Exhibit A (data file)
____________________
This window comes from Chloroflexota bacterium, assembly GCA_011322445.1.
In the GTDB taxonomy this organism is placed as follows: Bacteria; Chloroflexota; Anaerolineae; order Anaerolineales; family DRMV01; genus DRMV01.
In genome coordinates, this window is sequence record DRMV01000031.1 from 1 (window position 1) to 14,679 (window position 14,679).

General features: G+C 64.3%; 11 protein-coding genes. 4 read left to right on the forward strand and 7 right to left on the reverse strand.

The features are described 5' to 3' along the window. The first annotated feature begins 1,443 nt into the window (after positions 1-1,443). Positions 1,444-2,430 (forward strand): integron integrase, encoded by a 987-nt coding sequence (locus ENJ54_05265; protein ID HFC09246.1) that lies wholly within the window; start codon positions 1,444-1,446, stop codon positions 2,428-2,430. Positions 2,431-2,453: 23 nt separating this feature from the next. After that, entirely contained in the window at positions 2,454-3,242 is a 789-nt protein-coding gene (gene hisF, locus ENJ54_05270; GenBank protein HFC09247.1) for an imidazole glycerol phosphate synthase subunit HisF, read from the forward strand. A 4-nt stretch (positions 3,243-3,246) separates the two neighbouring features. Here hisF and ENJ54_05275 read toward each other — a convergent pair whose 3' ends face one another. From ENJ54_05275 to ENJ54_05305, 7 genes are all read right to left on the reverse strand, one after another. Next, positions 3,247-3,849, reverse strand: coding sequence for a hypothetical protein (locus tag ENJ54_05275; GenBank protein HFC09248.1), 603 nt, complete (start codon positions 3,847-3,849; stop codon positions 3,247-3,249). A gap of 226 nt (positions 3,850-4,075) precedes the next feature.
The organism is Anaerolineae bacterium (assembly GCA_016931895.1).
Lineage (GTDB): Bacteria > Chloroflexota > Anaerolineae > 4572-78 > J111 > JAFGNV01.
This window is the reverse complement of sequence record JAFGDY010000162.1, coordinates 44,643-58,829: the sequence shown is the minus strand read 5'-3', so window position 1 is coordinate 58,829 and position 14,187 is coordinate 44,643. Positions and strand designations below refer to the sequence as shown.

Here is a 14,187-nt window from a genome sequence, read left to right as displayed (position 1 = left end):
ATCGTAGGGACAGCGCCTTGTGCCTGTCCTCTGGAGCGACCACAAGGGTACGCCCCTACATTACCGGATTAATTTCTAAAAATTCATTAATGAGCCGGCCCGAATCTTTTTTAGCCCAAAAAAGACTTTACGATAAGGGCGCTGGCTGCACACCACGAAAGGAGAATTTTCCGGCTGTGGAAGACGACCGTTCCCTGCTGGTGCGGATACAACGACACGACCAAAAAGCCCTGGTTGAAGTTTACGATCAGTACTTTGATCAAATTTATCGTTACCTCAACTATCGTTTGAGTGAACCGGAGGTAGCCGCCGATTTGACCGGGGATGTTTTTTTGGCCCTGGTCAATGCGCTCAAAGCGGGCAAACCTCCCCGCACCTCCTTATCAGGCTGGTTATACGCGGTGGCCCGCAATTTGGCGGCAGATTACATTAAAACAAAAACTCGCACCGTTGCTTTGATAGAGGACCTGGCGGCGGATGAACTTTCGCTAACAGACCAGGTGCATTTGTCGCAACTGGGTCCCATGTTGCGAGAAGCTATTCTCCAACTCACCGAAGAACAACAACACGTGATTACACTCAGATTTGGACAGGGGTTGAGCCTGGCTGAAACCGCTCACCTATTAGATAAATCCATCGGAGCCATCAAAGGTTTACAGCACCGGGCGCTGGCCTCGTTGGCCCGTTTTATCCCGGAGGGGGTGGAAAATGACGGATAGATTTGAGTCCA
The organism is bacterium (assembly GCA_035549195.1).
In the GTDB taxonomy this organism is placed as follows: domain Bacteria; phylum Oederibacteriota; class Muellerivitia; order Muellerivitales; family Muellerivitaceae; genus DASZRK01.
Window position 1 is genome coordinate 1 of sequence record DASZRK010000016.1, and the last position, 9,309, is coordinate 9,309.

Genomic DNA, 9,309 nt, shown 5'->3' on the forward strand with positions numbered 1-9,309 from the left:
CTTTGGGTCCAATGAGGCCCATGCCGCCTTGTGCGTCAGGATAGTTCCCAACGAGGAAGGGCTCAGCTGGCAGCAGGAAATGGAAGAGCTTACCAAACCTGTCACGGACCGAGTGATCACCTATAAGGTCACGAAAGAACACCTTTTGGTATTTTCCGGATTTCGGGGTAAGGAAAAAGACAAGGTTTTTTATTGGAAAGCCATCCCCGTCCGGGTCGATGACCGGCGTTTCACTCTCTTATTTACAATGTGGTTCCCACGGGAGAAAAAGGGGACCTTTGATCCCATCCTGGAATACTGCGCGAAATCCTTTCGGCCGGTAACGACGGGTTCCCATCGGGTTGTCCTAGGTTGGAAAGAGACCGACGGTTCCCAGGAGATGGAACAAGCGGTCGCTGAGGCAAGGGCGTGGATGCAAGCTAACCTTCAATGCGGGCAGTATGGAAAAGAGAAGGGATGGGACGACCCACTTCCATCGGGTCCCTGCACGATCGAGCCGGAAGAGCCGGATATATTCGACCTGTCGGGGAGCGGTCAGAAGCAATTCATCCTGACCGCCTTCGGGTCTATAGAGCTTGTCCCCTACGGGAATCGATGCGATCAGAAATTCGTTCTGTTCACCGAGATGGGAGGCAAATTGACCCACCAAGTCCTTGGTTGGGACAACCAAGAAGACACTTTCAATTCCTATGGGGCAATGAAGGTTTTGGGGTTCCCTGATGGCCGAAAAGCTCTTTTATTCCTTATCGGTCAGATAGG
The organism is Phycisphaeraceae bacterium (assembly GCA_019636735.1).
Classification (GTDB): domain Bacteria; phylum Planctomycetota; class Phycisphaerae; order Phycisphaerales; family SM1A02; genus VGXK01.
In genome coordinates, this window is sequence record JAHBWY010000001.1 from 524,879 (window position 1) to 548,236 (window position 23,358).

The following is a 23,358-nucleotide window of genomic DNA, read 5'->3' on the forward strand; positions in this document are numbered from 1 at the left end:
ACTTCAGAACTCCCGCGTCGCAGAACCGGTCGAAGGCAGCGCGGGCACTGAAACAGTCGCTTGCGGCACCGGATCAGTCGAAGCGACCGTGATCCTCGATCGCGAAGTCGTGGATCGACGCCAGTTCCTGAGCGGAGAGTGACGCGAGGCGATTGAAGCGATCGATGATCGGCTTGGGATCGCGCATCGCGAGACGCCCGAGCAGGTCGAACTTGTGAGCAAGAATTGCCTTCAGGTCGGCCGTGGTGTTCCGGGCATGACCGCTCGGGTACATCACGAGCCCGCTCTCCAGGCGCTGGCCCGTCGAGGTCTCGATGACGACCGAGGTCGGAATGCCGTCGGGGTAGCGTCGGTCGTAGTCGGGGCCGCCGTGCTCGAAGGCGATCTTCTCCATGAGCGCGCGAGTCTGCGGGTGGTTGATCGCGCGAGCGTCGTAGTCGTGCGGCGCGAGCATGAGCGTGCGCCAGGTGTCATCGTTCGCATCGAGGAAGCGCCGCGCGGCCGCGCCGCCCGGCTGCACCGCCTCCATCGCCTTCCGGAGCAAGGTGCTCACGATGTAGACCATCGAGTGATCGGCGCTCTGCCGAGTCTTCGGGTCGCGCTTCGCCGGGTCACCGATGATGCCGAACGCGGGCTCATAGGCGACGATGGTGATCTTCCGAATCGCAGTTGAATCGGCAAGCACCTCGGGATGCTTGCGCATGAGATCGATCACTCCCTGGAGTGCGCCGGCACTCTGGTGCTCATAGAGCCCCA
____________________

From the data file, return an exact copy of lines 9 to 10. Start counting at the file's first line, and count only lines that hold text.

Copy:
Here is a 14,187-nt window from a genome sequence, read left to right as displayed (position 1 = left end):
ATCGTAGGGACAGCGCCTTGTGCCTGTCCTCTGGAGCGACCACAAGGGTACGCCCCTACATTACCGGATTAATTTCTAAAAATTCATTAATGAGCCGGCCCGAATCTTTTTTAGCCCAAAAAAGACTTTACGATAAGGGCGCTGGCTGCACACCACGAAAGGAGAATTTTCCGGCTGTGGAAGACGACCGTTCCCTGCTGGTGCGGATACAACGACACGACCAAAAAGCCCTGGTTGAAGTTTACGATCAGTACTTTGATCAAATTTATCGTTACCTCAACTATCGTTTGAGTGAACCGGAGGTAGCCGCCGATTTGACCGGGGATGTTTTTTTGGCCCTGGTCAATGCGCTCAAAGCGGGCAAACCTCCCCGCACCTCCTTATCAGGCTGGTTATACGCGGTGGCCCGCAATTTGGCGGCAGATTACATTAAAACAAAAACTCGCACCGTTGCTTTGATAGAGGACCTGGCGGCGGATGAACTTTCGCTAACAGACCAGGTGCATTTGTCGCAACTGGGTCCCATGTTGCGAGAAGCTATTCTCCAACTCACCGAAGAACAACAACACGTGATTACACTCAGATTTGGACAGGGGTTGAGCCTGGCTGAAACCGCTCACCTATTAGATAAATCCATCGGAGCCATCAAAGGTTTACAGCACCGGGCGCTGGCCTCGTTGGCCCGTTTTATCCCGGAGGGGGTGGAAAATGACGGATAGATTTGAGTCCA